• How Jesus wants His ministers — both then and now — to conduct their ministries;
  • How Jesus wants His present pastors to pastor;
  • What the template for any ministry that Jesus develops here in Matthew 10 actually looks like;
  • Where the lines of the ministry blueprint are drawn;
  • Jesus’ purpose statement for all future ministries;
  • Jesus’ own philosophy of ministry, and how it translates into our own ministry contexts today.

You could say that Jesus wrote the ministry manual that He intended each of us who dare to minister in His name to follow, and that Matthew 10 is that manual. A chapter of epic importance that was completely overlooked, and never-once-considered throughout my four years of Bible college, three years of seminary, and five years completing a doctoral program.

#Never.Mentioned.Once.

I cannot help but to wonder how different the church landscape would look today if we actually taught future pastors what Jesus taught His men. Jesus planted here in Matthew 10 the seeds of ministry principles that will come to full bloom in rest of New Testament. In short, how we view the ministry and discharge our own ministries begins right here.

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HAPPY LISTENING.

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Breaking News

My beloved little Safe Haven family is really going through it right now. In a word, we are being broken.

To focus that just a bit, let me say that I am amazed at the significant struggles and overwhelming challenges that some of our precious people are experiencing — painful loses; seemingly senseless disappointments; literally excruciating physical, mental, emotional, and spiritual challenges that defy explanation. Storm clouds are billowing. I cannot help but to imagine the reasons why.

In talking to each of these individuals on multiple occasions, they are understandably wrestling with it all, yet all the while demonstrating a firm-if-sometimes-faltering faith in God’s good plans that leaves me in awe.

I know, I know, I know that God never breaks His people without some amazing purposes behind His breaking. Some of our dear Safe Haven family members are being broken — No doubt about that! — but to what good purposes only time will tell. (Emphasis upon that hope-filled word, “will.”) The stories are just now unfolding. Stories that will be told. Stories of God’s abiding grace and peace. Stories of God’s sustaining strength and power. Stories of how God will profoundly touch the world through the profound pain of my friends. Stories that will illustrate the unbreakable law of nature: We can’t enjoy a shimmering rainbow without some falling rain.

rainbow

I also know that as God breaks my friends individually, He is also breaking Safe Haven collectively. He is breaking us as we share in these burdens together. A safe haven indeed — an unpretentious cadre of committed Christ-followers who desperately love Him and relentlessly love each other despite the unexpected trials and tribulations that life throws our way. It will be amazing, in the days and weeks ahead, to see not only what purposes lie behind God breaking certain individuals, but what purposes lie behind His breaking our family as a whole.

In the mean time, I have the unspeakable privilege of walking through these storms with some pretty special people whom I love with all my heart. It’s times like these that I am so incredibly thankful that God gave me the priceless privilege of being their pastor. But more than that, to be their friend.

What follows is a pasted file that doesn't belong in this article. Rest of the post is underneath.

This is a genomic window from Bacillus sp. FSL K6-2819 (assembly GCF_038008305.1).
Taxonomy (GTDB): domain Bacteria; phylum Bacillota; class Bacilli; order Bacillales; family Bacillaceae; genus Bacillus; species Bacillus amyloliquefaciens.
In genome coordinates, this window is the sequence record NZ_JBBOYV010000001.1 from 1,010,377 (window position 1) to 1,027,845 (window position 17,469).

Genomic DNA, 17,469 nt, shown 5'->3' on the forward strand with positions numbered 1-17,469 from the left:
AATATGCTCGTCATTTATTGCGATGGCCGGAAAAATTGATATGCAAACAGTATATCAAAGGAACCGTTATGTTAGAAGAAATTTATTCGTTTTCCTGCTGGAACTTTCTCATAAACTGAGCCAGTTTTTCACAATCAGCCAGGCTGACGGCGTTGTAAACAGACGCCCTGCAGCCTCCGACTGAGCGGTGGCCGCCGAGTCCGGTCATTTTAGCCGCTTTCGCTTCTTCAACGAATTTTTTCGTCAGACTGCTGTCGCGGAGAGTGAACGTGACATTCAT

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What the World (and the Church) [So Desperately] Needs Now…

puppy-fawn_thumbI’ll just say this: If you were ever going to listen to one Jesus in HD PODCAST, please, please, please listen to this one.

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HAPPY LISTENING!!!

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An Inconvenient Truth for Every Church Member/Attender to Consider!

broken-churchYesterday I posted this rather brief, yet complementary (to Rick Warren) and self-disclosing (since my highlighting this one quote out of an entire sermon did not come out of a vacuum) statement on my Facebook Timeline:

Rick Warren rocked it today @R13 conference. “The average Pastor leaves because of 7 people.” Woe to those who run out their pastors.

The response in terms of both “Likes” and “Shares” and comments took me completely by surprise.

Sadly, Warren’s observation resonated with a whole lot of people.

So with that in mind, allow me, ever-so-briefly, to pull back the curtain and let rank-and-file church members in on a dirty little secret — an inconvenient truth that not too many worship service attendees know, but one that every pastor without exception fully and completely and sadly understands.

At first blush, one might be tempted to think, “7 people? How can only 7 people (on average) commandeer an entire congregation?” 

Well, before I answer that, let me assure you that Warren’s observation is spot-on. I’ve been devastated by two churches, both times because of the influence of — yes, it’s true — only 7 people.

Add to that the fact that within the last few weeks, I spoke to a now-former pastor of a mega-church who was kicked to the curb by the negative influence of — Are you ready? — a grand total of only 3 families. Do the math. We’re talking 6 adults out of a congregation of some three thousand, who effectively and systematically spread such malicious gossip about my friend to the masses that he could no longer minister effectively in that church.

How does it happen? you ask.

Here’s how. The inconvenient truth:

Those who oppose their pastors may be small in number, but they are free to spread their discontent about the leadership to anyone and everyone who is willing to listen.

Not only that, but they are free to name names. They are free to level any accusation that they want with impunity. They are free to spread outright lies. They can twist the truth and shade it to their advantage. Or they can tell the truth out of context, creating out of the truth a totally false reality. It doesn’t matter which tactic they employ. The results are the same. The damage caused is far-too-often irrevocable.

Now, here’s where we pastors are sitting ducks, defenselessly so. 

We refuse to lower ourselves to that level. We strive to stay above the fray. We do not name names. We do not traffic in malicious gossip. We take the high-road.